Sea to Sky Platter, Small

by Boma
Canada
$40.00
Item No. B307-S
Qty:

The Sea to Sky Collection of nesting platters is a collaboration between Corrine Hunt and Boma Manufacturing. Each piece expresses an element of air, sea or land along with an animal familiar to that element. This small platter, "Peace in the Family" expresses the land theme with a wolf. Corrine likens her work to poetry, where a few simple lines can evoke a rich sense of place. Varying depths of relief add a three dimensional look. The resulting piece is modern, yet evocative of Corrine's First Nation heritage. 10 x 5¾ inches. Recycled glass. Made in Canada.

The Sea to Sky Collection of nesting platters is a collaboration between Corrine Hunt and Boma Manufacturing. Each piece expresses an element of air, sea or land along with an animal familiar to that element. This small platter, "Peace in the Family" expresses the land theme with a wolf. Corrine likens her work to poetry, where a few simple lines can evoke a rich sense of place. Varying depths of relief add a three dimensional look. The resulting piece is modern, yet evocative of Corrine's First Nation heritage. 10 x 5¾ inches. Recycled glass. Made in Canada.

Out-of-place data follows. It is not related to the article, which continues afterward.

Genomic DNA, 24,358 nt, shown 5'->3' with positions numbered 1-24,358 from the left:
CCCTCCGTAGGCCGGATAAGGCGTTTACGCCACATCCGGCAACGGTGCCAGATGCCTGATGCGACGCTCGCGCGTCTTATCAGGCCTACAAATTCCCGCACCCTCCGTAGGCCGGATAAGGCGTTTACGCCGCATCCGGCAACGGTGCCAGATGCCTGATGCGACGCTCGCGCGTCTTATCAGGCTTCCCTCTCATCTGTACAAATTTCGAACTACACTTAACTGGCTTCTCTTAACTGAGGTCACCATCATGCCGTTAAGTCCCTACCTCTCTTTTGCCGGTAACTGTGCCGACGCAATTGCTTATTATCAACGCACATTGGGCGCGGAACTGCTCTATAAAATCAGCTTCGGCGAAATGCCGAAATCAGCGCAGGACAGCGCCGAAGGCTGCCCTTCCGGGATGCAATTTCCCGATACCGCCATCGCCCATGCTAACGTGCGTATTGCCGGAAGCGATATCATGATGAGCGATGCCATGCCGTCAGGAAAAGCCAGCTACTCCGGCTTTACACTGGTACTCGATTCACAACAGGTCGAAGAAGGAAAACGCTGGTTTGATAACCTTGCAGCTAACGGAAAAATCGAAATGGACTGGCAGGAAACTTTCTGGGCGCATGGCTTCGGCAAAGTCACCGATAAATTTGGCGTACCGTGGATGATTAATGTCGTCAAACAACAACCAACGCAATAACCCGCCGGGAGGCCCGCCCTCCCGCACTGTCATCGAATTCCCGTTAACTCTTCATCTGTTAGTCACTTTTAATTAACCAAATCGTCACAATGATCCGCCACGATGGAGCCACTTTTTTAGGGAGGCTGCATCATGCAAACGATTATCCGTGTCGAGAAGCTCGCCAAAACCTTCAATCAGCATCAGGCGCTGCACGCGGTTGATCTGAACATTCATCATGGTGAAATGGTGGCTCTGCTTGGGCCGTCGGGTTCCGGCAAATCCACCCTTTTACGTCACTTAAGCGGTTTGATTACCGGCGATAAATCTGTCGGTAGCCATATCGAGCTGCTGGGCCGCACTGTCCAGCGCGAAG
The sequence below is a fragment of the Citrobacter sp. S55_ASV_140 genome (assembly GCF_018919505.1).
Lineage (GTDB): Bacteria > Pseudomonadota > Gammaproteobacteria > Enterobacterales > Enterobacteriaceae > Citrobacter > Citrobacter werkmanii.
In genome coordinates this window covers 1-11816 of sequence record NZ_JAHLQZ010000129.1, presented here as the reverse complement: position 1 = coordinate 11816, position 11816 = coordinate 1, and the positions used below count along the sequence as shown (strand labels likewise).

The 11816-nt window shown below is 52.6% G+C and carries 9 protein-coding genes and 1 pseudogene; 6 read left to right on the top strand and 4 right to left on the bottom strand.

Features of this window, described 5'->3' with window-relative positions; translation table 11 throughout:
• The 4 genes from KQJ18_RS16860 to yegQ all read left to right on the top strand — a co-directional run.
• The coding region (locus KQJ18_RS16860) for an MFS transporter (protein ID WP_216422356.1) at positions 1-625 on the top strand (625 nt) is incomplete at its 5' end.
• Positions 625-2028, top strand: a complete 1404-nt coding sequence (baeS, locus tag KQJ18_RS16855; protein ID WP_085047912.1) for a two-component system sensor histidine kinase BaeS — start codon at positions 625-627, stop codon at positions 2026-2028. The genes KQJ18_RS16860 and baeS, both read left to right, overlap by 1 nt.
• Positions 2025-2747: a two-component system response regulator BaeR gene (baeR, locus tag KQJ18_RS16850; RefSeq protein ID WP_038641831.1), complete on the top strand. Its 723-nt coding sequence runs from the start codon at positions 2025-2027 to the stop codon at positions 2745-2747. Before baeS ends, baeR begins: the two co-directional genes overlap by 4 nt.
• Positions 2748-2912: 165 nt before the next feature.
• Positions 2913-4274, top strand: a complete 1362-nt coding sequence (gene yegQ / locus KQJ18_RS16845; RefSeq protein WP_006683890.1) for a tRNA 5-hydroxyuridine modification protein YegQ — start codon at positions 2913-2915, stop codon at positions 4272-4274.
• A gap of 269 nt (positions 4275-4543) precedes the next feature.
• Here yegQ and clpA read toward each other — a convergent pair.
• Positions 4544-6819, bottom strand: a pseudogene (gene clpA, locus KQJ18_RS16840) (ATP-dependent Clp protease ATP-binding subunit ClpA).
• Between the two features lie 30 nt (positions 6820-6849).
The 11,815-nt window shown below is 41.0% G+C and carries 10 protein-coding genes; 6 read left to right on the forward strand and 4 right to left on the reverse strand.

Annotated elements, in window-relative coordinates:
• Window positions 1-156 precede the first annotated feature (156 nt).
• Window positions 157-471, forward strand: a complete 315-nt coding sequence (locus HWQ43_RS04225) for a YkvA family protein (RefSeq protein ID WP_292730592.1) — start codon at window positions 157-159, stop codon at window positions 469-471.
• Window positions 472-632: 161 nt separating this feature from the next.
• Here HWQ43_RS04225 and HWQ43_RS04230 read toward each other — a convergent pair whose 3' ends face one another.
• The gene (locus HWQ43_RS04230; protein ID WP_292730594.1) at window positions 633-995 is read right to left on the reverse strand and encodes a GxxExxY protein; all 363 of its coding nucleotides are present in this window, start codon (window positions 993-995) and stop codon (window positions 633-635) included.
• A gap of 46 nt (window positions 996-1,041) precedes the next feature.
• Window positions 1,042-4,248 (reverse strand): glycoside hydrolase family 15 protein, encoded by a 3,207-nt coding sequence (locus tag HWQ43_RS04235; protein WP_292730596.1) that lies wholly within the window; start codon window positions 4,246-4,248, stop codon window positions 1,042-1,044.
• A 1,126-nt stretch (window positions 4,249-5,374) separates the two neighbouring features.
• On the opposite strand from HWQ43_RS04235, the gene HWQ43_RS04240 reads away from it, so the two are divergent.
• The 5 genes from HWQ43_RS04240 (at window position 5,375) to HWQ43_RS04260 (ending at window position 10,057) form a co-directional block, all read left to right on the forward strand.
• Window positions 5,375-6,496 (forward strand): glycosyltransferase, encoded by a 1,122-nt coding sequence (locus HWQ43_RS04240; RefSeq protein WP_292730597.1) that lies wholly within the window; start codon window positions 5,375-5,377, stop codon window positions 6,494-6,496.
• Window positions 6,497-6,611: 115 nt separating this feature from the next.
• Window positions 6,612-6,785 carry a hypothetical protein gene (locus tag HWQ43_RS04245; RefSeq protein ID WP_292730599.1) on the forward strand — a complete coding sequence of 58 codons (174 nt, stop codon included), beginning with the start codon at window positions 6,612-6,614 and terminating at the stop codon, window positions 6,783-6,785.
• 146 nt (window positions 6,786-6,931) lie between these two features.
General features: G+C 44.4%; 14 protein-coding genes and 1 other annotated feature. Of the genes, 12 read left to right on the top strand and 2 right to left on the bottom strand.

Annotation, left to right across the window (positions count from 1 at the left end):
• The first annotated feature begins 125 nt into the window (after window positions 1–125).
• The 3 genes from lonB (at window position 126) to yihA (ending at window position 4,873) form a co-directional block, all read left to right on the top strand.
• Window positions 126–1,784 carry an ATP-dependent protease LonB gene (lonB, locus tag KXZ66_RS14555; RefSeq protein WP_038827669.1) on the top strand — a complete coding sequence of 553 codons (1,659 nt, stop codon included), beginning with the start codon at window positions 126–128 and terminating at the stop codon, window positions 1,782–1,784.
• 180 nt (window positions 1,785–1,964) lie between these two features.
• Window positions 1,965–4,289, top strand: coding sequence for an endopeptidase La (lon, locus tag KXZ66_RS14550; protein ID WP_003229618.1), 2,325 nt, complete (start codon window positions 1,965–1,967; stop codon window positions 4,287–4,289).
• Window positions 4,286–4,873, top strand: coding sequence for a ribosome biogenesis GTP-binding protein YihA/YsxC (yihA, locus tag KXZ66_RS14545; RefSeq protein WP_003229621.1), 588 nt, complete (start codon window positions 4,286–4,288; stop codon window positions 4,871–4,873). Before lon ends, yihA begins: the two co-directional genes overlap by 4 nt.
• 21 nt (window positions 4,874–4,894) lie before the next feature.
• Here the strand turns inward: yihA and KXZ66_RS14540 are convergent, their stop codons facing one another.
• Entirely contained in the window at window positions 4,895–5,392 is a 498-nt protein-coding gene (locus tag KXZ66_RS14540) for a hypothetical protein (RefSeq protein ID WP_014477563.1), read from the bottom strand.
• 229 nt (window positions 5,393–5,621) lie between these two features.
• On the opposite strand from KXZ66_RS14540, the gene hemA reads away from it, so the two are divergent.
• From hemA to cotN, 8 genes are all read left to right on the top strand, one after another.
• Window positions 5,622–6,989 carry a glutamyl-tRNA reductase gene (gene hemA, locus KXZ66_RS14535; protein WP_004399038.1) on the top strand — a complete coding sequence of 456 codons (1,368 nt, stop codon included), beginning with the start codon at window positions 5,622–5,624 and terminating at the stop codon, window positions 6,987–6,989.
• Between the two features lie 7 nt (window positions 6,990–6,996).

• Corrine Hunt
    Born in Alert Bay British Columbia in 1959, Corrine has been creating contemporary art that reflects the themes and traditions of her First Nations Komoyue and Tlingit heritage since 1985.

    Corrine's works include engraved gold and silver jewelry and accessories, custom furnishings in carved stainless steel and reclaimed wood, modern totem poles and other sculptural installations. She codesigned the medals for the 2010 Vancouver Olympics and Paralympics.

    We are pleased to offer the Sea to Sky Collection, a collaboration between Corrine Hunt and Boma Manufacturing.

    For more information on Corrine and her art, please visit www.corrinehunt.ca

  • Wolf
    The wolf features strongly in both Indian and Inuit lore as a successful hunter. Once the object of fear among the white settlers and shot by bounty hunters, the wolf is becoming better understood and more appreciated, both in Canada and Alaska, and is depicted in art throughout the north. In Indian designs, the wolf is identified by an elongated snout with flaring nostrils, large teeth and ears, and a curled tail.

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